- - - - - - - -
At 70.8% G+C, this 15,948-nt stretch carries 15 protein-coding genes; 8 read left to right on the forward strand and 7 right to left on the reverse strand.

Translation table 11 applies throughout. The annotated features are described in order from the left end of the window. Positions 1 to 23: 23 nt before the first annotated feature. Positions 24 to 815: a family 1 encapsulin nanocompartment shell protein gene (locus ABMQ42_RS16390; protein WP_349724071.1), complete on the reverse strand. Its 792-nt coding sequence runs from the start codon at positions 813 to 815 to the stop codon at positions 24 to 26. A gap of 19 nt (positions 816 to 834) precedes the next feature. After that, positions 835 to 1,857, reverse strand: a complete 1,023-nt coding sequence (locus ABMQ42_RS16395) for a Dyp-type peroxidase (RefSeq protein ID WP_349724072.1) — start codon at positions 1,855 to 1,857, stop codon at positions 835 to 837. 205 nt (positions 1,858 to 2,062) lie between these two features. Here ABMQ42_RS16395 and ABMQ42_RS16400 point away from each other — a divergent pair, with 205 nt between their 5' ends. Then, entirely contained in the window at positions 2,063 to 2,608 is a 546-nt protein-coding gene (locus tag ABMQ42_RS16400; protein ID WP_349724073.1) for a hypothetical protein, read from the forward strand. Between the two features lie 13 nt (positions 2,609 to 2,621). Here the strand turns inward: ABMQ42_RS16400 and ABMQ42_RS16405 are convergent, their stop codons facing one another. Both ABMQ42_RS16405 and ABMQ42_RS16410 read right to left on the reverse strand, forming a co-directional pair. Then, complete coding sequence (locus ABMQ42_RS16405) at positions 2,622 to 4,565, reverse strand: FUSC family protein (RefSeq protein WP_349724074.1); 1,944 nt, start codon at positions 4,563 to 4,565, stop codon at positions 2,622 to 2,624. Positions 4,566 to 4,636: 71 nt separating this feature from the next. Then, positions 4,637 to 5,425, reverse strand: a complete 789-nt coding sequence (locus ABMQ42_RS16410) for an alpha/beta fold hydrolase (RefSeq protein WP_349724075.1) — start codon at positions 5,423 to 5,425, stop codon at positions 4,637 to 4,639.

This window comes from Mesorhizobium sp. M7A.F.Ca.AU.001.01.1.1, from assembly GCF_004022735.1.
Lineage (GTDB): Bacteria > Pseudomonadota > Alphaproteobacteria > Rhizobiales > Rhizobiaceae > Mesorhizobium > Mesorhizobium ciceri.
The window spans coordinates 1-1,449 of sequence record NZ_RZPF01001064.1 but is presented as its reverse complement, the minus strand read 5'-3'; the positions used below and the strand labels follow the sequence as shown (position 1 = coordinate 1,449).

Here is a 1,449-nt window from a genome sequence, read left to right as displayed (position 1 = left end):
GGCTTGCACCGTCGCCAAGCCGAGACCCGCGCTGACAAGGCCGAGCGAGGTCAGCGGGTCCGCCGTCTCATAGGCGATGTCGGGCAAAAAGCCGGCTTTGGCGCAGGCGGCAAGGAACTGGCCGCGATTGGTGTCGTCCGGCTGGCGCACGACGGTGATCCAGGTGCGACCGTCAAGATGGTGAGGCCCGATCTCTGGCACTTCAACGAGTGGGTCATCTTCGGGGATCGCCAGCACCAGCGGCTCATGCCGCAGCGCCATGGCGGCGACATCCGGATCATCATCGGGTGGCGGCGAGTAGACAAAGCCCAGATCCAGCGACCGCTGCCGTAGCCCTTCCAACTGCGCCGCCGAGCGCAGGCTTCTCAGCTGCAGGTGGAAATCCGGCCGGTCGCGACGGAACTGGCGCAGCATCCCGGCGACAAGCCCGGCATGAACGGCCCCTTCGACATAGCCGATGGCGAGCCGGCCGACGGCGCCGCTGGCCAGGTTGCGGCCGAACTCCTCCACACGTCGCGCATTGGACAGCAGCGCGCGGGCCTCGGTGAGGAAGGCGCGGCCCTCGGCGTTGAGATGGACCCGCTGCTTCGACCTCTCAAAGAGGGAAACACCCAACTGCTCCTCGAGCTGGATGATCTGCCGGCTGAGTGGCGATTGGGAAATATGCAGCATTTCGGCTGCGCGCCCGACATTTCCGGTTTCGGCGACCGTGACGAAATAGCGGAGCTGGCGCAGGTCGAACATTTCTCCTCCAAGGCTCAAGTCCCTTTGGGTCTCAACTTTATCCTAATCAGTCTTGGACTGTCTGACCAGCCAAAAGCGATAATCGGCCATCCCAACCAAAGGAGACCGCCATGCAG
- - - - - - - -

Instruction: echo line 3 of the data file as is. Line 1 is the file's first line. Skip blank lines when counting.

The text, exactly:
This window comes from Mesorhizobium sp. M7A.F.Ca.AU.001.01.1.1, from assembly GCF_004022735.1.